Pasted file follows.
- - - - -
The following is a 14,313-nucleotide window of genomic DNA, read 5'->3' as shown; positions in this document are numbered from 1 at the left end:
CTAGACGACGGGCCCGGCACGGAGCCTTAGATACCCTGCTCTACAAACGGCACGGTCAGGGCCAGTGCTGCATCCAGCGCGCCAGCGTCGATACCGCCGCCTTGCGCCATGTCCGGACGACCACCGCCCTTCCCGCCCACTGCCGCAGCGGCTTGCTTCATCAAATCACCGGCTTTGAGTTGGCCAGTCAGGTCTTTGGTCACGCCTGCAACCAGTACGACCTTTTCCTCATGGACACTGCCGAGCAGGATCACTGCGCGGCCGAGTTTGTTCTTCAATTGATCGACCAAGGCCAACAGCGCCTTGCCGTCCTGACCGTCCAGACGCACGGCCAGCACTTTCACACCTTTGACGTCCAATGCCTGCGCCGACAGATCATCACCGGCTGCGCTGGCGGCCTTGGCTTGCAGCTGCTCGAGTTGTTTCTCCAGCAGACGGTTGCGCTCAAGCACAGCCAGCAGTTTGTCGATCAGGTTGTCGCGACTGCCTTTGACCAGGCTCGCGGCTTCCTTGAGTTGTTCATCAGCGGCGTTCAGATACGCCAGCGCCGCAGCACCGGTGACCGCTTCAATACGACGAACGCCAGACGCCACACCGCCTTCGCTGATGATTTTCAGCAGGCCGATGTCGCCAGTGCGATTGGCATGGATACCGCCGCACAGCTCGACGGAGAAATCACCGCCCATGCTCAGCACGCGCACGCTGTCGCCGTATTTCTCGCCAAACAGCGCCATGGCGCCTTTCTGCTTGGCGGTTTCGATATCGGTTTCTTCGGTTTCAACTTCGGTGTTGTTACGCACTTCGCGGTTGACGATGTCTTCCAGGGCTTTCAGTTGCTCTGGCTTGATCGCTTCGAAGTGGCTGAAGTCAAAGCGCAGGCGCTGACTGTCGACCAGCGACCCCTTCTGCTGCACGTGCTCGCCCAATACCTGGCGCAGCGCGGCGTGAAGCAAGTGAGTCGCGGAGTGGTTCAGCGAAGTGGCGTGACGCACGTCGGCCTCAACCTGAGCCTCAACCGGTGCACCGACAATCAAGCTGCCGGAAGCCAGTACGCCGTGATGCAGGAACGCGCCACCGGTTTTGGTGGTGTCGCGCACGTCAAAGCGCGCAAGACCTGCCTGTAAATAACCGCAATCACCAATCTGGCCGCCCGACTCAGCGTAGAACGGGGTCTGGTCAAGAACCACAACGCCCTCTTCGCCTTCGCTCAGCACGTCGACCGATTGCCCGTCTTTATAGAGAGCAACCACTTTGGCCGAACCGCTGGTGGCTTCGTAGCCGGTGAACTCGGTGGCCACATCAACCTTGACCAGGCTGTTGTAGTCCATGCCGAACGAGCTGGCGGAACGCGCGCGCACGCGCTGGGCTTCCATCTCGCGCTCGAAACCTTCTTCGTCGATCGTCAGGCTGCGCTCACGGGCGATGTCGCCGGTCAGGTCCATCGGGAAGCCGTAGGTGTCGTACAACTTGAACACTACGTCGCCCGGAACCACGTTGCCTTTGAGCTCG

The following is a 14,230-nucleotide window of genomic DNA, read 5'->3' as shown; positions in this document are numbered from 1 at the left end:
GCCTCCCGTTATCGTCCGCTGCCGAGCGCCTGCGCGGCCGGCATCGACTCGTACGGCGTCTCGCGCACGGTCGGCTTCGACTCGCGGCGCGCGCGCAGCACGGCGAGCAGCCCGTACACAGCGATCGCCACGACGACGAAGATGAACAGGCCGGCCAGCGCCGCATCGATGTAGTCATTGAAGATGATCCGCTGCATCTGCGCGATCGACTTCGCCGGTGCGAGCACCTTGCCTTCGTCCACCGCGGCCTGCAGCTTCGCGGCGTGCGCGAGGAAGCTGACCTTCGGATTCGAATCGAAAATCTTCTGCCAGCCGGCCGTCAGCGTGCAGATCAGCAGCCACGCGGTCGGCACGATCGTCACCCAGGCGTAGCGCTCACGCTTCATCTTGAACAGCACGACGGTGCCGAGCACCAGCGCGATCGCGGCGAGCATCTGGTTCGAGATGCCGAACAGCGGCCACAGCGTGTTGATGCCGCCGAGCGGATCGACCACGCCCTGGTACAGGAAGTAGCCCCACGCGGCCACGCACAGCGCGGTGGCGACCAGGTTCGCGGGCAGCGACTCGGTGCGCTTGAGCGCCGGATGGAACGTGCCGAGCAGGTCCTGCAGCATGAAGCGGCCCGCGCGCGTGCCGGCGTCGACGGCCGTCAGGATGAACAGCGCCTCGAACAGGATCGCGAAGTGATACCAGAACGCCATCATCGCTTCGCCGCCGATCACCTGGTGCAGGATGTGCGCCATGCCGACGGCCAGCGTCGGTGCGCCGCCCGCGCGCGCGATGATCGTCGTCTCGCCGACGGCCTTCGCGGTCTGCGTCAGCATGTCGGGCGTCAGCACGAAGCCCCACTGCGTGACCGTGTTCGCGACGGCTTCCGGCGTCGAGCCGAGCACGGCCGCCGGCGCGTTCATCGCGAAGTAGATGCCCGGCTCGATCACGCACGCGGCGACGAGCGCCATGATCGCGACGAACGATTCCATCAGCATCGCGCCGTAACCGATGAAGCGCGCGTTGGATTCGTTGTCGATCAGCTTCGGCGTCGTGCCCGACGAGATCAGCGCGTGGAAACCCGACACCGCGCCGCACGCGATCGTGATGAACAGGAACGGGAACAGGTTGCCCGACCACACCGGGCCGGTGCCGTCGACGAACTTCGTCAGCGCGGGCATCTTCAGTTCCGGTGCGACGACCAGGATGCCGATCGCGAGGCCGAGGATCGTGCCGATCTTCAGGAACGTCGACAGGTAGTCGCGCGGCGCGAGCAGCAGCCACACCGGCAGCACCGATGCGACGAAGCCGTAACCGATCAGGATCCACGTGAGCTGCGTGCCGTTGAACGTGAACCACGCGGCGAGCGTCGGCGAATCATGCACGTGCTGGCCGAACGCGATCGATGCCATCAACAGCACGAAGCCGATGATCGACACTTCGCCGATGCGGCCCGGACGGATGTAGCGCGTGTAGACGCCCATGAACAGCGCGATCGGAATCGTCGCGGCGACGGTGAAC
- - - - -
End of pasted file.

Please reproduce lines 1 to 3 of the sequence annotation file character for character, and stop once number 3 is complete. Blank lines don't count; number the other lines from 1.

The following is a 14,313-nucleotide window of genomic DNA, read 5'->3' as shown; positions in this document are numbered from 1 at the left end:
CTAGACGACGGGCCCGGCACGGAGCCTTAGATACCCTGCTCTACAAACGGCACGGTCAGGGCCAGTGCTGCATCCAGCGCGCCAGCGTCGATACCGCCGCCTTGCGCCATGTCCGGACGACCACCGCCCTTCCCGCCCACTGCCGCAGCGGCTTGCTTCATCAAATCACCGGCTTTGAGTTGGCCAGTCAGGTCTTTGGTCACGCCTGCAACCAGTACGACCTTTTCCTCATGGACACTGCCGAGCAGGATCACTGCGCGGCCGAGTTTGTTCTTCAATTGATCGACCAAGGCCAACAGCGCCTTGCCGTCCTGACCGTCCAGACGCACGGCCAGCACTTTCACACCTTTGACGTCCAATGCCTGCGCCGACAGATCATCACCGGCTGCGCTGGCGGCCTTGGCTTGCAGCTGCTCGAGTTGTTTCTCCAGCAGACGGTTGCGCTCAAGCACAGCCAGCAGTTTGTCGATCAGGTTGTCGCGACTGCCTTTGACCAGGCTCGCGGCTTCCTTGAGTTGTTCATCAGCGGCGTTCAGATACGCCAGCGCCGCAGCACCGGTGACCGCTTCAATACGACGAACGCCAGACGCCACACCGCCTTCGCTGATGATTTTCAGCAGGCCGATGTCGCCAGTGCGATTGGCATGGATACCGCCGCACAGCTCGACGGAGAAATCACCGCCCATGCTCAGCACGCGCACGCTGTCGCCGTATTTCTCGCCAAACAGCGCCATGGCGCCTTTCTGCTTGGCGGTTTCGATATCGGTTTCTTCGGTTTCAACTTCGGTGTTGTTACGCACTTCGCGGTTGACGATGTCTTCCAGGGCTTTCAGTTGCTCTGGCTTGATCGCTTCGAAGTGGCTGAAGTCAAAGCGCAGGCGCTGACTGTCGACCAGCGACCCCTTCTGCTGCACGTGCTCGCCCAATACCTGGCGCAGCGCGGCGTGAAGCAAGTGAGTCGCGGAGTGGTTCAGCGAAGTGGCGTGACGCACGTCGGCCTCAACCTGAGCCTCAACCGGTGCACCGACAATCAAGCTGCCGGAAGCCAGTACGCCGTGATGCAGGAACGCGCCACCGGTTTTGGTGGTGTCGCGCACGTCAAAGCGCGCAAGACCTGCCTGTAAATAACCGCAATCACCAATCTGGCCGCCCGACTCAGCGTAGAACGGGGTCTGGTCAAGAACCACAACGCCCTCTTCGCCTTCGCTCAGCACGTCGACCGATTGCCCGTCTTTATAGAGAGCAACCACTTTGGCCGAACCGCTGGTGGCTTCGTAGCCGGTGAACTCGGTGGCCACATCAACCTTGACCAGGCTGTTGTAGTCCATGCCGAACGAGCTGGCGGAACGCGCGCGCACGCGCTGGGCTTCCATCTCGCGCTCGAAACCTTCTTCGTCGATCGTCAGGCTGCGCTCACGGGCGATGTCGCCGGTCAGGTCCATCGGGAAGCCGTAGGTGTCGTACAACTTGAACACTACGTCGCCCGGAACCACGTTGCCTTTGAGCTCG

The following is a 14,230-nucleotide window of genomic DNA, read 5'->3' as shown; positions in this document are numbered from 1 at the left end: